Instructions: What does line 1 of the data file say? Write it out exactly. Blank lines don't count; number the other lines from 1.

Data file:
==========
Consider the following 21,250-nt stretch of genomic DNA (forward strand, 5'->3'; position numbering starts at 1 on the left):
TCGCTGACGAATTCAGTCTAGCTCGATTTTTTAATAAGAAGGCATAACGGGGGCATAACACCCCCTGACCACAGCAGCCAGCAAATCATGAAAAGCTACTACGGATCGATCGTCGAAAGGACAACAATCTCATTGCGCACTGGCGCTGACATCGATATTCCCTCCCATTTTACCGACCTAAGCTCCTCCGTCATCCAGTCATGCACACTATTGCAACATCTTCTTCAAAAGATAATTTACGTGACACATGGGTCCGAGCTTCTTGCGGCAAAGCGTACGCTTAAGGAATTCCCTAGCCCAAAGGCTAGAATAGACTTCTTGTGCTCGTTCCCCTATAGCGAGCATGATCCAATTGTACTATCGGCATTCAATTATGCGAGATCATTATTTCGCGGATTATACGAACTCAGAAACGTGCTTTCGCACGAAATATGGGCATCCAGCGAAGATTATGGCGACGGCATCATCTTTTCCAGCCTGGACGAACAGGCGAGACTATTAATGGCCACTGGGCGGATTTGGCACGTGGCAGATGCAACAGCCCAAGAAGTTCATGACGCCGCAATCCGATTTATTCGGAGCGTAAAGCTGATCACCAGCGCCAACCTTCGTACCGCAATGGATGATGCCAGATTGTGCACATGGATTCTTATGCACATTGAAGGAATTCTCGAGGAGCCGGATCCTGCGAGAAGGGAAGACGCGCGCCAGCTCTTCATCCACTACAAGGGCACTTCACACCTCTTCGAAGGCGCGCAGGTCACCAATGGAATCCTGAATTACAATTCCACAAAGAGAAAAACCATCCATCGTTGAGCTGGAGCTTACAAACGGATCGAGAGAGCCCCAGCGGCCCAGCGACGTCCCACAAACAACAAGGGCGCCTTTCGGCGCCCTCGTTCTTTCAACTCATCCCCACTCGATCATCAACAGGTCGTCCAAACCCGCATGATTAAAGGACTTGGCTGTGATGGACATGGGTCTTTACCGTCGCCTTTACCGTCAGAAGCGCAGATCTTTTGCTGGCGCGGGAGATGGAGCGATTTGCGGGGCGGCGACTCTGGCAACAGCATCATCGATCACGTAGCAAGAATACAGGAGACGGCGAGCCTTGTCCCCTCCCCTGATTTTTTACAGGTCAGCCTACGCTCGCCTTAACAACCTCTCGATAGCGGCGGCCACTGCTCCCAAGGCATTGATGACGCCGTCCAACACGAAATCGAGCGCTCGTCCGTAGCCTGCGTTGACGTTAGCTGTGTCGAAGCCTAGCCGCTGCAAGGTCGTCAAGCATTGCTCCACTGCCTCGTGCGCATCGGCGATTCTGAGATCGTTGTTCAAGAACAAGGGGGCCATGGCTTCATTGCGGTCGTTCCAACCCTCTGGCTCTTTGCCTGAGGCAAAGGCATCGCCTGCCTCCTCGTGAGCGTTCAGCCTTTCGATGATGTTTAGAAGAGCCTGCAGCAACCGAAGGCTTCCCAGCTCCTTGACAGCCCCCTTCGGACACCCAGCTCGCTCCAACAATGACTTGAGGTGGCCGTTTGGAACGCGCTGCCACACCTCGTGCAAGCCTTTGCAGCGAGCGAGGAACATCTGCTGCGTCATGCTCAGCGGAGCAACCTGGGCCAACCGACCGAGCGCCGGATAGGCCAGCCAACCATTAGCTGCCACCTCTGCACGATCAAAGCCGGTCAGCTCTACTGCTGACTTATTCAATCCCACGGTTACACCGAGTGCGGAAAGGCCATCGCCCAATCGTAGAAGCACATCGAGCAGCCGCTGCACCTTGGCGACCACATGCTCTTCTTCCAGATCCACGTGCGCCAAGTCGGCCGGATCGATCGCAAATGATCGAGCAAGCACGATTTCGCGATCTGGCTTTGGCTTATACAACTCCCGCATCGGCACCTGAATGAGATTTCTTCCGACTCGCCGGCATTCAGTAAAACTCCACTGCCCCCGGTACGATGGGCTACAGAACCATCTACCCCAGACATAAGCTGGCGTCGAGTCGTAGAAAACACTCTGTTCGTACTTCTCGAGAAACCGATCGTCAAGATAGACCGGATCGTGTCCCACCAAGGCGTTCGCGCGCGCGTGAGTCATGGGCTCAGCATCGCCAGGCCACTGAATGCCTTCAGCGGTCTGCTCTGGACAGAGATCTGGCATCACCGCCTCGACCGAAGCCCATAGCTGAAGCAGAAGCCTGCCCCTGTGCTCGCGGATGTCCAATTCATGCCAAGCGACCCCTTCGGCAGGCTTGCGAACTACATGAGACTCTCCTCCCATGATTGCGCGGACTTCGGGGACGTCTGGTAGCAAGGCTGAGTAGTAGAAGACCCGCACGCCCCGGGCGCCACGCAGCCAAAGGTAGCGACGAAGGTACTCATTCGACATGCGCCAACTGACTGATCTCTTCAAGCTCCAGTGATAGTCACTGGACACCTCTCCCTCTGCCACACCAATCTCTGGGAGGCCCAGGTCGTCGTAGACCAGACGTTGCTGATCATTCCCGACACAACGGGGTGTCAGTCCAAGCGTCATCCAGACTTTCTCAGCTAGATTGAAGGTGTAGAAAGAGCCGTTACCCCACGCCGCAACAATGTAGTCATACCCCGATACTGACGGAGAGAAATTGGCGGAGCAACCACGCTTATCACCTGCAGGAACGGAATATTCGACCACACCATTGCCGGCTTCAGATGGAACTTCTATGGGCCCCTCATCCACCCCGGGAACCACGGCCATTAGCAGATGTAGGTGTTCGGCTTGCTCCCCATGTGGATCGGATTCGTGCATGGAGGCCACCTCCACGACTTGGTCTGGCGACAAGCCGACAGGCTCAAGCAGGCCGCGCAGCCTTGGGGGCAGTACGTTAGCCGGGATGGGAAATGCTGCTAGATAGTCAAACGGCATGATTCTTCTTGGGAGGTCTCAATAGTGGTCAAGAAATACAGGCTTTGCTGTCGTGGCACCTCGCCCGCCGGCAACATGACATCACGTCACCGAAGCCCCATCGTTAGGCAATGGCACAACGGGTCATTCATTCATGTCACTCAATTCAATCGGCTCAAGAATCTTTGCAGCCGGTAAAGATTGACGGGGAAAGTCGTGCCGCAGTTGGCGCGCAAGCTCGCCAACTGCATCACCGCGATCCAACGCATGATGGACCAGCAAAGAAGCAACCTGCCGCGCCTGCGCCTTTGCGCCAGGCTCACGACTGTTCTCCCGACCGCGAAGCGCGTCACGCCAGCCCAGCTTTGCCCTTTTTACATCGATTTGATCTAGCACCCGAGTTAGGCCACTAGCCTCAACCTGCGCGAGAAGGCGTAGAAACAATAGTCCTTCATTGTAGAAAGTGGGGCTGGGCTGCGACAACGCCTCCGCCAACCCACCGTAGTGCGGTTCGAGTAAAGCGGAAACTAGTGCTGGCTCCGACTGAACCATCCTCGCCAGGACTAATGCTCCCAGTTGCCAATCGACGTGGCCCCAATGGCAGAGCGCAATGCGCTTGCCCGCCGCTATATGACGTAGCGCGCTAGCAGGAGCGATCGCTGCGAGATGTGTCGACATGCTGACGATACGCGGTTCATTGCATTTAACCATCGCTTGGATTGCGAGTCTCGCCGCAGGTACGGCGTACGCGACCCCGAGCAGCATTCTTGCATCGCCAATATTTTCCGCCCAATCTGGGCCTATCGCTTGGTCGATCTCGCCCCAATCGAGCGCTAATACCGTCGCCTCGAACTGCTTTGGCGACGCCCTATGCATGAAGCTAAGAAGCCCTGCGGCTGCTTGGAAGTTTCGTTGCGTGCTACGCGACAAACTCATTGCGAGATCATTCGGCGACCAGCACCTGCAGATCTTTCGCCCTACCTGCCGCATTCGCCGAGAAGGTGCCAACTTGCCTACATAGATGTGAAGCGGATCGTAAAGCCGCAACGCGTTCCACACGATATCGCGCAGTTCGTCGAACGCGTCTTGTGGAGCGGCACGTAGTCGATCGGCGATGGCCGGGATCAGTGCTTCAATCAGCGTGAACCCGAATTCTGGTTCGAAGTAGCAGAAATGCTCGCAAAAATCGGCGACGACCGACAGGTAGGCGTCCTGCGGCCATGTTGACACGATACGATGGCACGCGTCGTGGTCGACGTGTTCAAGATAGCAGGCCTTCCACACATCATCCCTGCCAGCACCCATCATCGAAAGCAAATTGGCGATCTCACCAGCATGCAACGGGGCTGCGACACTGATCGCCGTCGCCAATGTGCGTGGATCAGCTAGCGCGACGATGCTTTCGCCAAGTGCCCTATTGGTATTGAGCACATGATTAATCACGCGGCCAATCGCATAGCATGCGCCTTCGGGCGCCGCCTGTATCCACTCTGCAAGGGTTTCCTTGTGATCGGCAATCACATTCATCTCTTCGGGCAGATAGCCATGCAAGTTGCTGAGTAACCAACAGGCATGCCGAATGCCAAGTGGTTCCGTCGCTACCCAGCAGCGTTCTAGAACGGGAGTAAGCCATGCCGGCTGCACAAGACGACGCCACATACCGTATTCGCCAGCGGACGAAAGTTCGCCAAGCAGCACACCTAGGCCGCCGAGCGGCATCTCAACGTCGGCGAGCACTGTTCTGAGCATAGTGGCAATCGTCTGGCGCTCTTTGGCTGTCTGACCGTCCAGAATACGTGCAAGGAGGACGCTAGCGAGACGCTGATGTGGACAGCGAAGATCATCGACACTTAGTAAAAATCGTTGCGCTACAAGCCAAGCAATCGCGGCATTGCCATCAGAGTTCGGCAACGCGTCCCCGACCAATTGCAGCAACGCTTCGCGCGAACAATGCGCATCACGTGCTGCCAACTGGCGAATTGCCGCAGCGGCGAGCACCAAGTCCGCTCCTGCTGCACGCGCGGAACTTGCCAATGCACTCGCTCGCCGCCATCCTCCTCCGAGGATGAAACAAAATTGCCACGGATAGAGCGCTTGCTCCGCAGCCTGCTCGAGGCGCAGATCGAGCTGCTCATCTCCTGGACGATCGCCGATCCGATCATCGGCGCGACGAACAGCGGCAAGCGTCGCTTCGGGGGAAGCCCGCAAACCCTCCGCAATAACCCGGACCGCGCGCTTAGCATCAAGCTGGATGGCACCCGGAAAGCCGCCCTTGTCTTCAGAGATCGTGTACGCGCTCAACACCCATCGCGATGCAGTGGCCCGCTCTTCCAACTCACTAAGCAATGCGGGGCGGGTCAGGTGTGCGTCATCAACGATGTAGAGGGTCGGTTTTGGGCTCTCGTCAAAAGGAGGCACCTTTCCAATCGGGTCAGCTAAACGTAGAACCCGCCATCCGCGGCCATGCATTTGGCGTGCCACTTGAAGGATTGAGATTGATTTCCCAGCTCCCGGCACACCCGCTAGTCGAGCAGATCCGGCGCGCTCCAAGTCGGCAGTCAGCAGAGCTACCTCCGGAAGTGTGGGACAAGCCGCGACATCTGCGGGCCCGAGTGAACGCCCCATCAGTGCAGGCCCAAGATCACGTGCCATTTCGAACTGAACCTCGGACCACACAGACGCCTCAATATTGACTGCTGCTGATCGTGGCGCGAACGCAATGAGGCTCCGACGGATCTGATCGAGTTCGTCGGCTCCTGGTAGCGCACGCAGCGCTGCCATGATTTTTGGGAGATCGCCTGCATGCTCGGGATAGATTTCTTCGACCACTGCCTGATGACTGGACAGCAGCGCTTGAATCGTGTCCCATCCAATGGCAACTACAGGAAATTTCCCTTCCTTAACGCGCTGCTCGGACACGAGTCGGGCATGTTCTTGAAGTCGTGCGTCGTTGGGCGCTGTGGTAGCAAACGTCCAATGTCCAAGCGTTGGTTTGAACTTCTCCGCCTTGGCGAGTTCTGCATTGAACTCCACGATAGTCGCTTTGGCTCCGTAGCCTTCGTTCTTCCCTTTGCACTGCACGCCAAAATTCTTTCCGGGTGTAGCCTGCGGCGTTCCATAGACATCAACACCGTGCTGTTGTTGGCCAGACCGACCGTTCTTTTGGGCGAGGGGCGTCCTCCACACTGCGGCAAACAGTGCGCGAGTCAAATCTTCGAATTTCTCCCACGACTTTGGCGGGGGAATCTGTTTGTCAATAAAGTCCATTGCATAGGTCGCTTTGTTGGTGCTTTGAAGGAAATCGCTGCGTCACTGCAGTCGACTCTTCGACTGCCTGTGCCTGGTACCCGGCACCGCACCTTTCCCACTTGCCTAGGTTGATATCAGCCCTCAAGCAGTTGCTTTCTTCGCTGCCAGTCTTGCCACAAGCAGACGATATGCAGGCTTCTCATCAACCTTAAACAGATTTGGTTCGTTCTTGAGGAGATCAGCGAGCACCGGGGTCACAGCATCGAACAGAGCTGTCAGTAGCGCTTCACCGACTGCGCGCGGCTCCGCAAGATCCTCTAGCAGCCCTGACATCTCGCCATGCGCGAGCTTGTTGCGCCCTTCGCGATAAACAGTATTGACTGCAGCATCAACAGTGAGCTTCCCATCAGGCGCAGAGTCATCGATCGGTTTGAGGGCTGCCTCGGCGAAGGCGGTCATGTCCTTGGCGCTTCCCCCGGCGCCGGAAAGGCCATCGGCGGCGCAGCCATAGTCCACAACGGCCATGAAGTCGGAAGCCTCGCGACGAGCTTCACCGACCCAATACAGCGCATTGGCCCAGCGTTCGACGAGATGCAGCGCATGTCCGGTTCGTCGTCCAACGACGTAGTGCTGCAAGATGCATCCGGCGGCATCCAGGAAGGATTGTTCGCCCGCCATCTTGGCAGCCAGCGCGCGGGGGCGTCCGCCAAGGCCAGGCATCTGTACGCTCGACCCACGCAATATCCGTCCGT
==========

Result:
Consider the following 21,250-nt stretch of genomic DNA (forward strand, 5'->3'; position numbering starts at 1 on the left):